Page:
Most Favored Nation
trading status describes a condition in which a country grants other countries favorable trading treatment such as the reduction of import duties, ..., Status in an international trading arrangement whereby agreements between two nations on tariffs are then extended to other nations. Every nation involved in such an arrangement will have most-favored-nation status. This policy is used, particularly by the United States, to lower tariffs, extend cooperative trading agreements, and protect nations from discriminatory treatment. Most-favored-nation agreements can also be used to apply economic pressure on nations by deliberately excluding them from international trade.
John Maynard Keynes
English economist who advocated the use of government monetary and fiscal policy to maintain full employment without inflation (1883-1946), British economist who argued that for a nation to recovery fully from a depression, the govt had to spend money to encourage investment and consumption
Passed by Congress at President Truman and Secretary of State George G. Marshall's request in 1947; massive US assistance in European recovery through $17 billion in aid to Western Europe in order to relieve the economic devastation believed to spawn communism; during the plan, the region became a major center of American trade and investment, promoting prosperity for all involved nations;
an economic policy(1500-1800), that served the needs of the state, under which nations sought to increase their wealth and power by obtaining large amounts of gold and silver and by selling more goods than they bought, Zero sum Game, Colonies job was to provide natural resources to the factories of the home countries. Trading companies that owed their success to state chartered monopolies, with exclusive rights.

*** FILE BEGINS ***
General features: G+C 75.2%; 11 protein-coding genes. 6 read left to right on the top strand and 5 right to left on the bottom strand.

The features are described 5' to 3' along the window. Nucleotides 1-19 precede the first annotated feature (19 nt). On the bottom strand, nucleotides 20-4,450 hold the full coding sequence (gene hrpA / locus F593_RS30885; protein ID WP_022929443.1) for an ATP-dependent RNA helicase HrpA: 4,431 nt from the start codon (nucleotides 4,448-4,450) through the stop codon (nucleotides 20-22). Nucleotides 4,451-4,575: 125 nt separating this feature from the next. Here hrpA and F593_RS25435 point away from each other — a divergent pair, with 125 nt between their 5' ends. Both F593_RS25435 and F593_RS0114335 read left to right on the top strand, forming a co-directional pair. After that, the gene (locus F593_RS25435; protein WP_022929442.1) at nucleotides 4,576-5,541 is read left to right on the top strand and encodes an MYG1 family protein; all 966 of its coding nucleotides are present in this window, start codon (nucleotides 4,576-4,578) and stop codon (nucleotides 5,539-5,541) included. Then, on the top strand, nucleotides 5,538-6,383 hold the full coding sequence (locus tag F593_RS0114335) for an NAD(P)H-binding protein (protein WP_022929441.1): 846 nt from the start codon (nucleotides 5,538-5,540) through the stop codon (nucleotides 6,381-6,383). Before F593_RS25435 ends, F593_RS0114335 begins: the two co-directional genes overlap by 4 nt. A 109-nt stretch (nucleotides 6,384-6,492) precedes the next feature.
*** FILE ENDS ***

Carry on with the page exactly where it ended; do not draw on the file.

(1880s - 1910s) Implemented by Fredrick W. Taylor, scientific management to reduce waste, Reason over tradition. Efficiency. Piece rate systems. urged employers to reorganize the production process by subdividing tasks,
The region of the world containing a high concentration of underdeveloped or emergent countries, Also known as developing nations; nations outside the capitalist industrial nations of the first world and the industrialized communist nations of the second world; generally less economically powerful, but with varied economies.
Enacted in 1815, these laws protected British agriculture by placing strict limits on the amount of foreign grain to be imported. They resulted in keeping basic food prices artificially high until their repeal in 1846.
1910-20s; principles for mass production based on assembly-line techniques, mass consumption based on higher wages, and sophisticated advertising techniques
Standard Oil was a predominant integrated oil producing, transporting, REFINING, and marketing company. Established in 1870, it operated as a major company trust and was one of the world's first and largest multinational corporations until it was dissolved by the United States Supreme Court in 1911; John D. Rockefeller
protecting domestic manufacturers from foreign competition by imposing tariffs and quotas on imported goods
William Jennings Bryan
Politician who ran for president 1896, 1900 and 1908 under Democrats, was a pro-silverite and Populist leader
Red Line Agreement
1928 agreement on Middle East oil supply, Line drawn around Arabia and Turkey. No prospecting without sharing labor and profits among the american, Britain, and french. the aim of the agreement was to formalize the corporate structure of TPC (Turkish Petroleum Company) and bind all partners to a self denial clause that prohibited any of its shareholders from independently seeking oil interests in the ex ottoman territory. it marked the creation of an oil monopoly, or carte, of immense influence, spanning a vast territory